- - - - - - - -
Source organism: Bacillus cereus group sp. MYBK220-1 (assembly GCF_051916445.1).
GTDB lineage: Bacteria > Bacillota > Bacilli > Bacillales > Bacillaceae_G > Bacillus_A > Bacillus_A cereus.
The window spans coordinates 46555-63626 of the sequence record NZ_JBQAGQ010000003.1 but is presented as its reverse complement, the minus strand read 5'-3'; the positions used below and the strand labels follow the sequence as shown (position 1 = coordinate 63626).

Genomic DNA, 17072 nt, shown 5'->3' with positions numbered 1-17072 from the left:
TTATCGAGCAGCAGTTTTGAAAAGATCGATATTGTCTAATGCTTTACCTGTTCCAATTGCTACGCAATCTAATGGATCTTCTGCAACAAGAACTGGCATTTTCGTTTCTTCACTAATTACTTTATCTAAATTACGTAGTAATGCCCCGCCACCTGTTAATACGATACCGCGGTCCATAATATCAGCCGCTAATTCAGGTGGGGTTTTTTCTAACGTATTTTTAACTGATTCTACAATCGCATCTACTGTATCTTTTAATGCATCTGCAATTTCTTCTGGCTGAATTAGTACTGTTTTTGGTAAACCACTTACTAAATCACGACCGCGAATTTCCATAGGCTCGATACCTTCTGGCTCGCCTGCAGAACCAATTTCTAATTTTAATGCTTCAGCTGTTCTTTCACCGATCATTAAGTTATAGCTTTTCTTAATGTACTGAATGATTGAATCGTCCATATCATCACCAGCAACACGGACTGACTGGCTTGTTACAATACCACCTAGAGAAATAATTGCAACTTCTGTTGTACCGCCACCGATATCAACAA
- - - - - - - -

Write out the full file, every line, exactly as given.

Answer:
Source organism: Bacillus cereus group sp. MYBK220-1 (assembly GCF_051916445.1).
GTDB lineage: Bacteria > Bacillota > Bacilli > Bacillales > Bacillaceae_G > Bacillus_A > Bacillus_A cereus.
The window spans coordinates 46555-63626 of the sequence record NZ_JBQAGQ010000003.1 but is presented as its reverse complement, the minus strand read 5'-3'; the positions used below and the strand labels follow the sequence as shown (position 1 = coordinate 63626).

Genomic DNA, 17072 nt, shown 5'->3' with positions numbered 1-17072 from the left:
TTATCGAGCAGCAGTTTTGAAAAGATCGATATTGTCTAATGCTTTACCTGTTCCAATTGCTACGCAATCTAATGGATCTTCTGCAACAAGAACTGGCATTTTCGTTTCTTCACTAATTACTTTATCTAAATTACGTAGTAATGCCCCGCCACCTGTTAATACGATACCGCGGTCCATAATATCAGCCGCTAATTCAGGTGGGGTTTTTTCTAACGTATTTTTAACTGATTCTACAATCGCATCTACTGTATCTTTTAATGCATCTGCAATTTCTTCTGGCTGAATTAGTACTGTTTTTGGTAAACCACTTACTAAATCACGACCGCGAATTTCCATAGGCTCGATACCTTCTGGCTCGCCTGCAGAACCAATTTCTAATTTTAATGCTTCAGCTGTTCTTTCACCGATCATTAAGTTATAGCTTTTCTTAATGTACTGAATGATTGAATCGTCCATATCATCACCAGCAACACGGACTGACTGGCTTGTTACAATACCACCTAGAGAAATAATTGCAACTTCTGTTGTACCGCCACCGATATCAACAA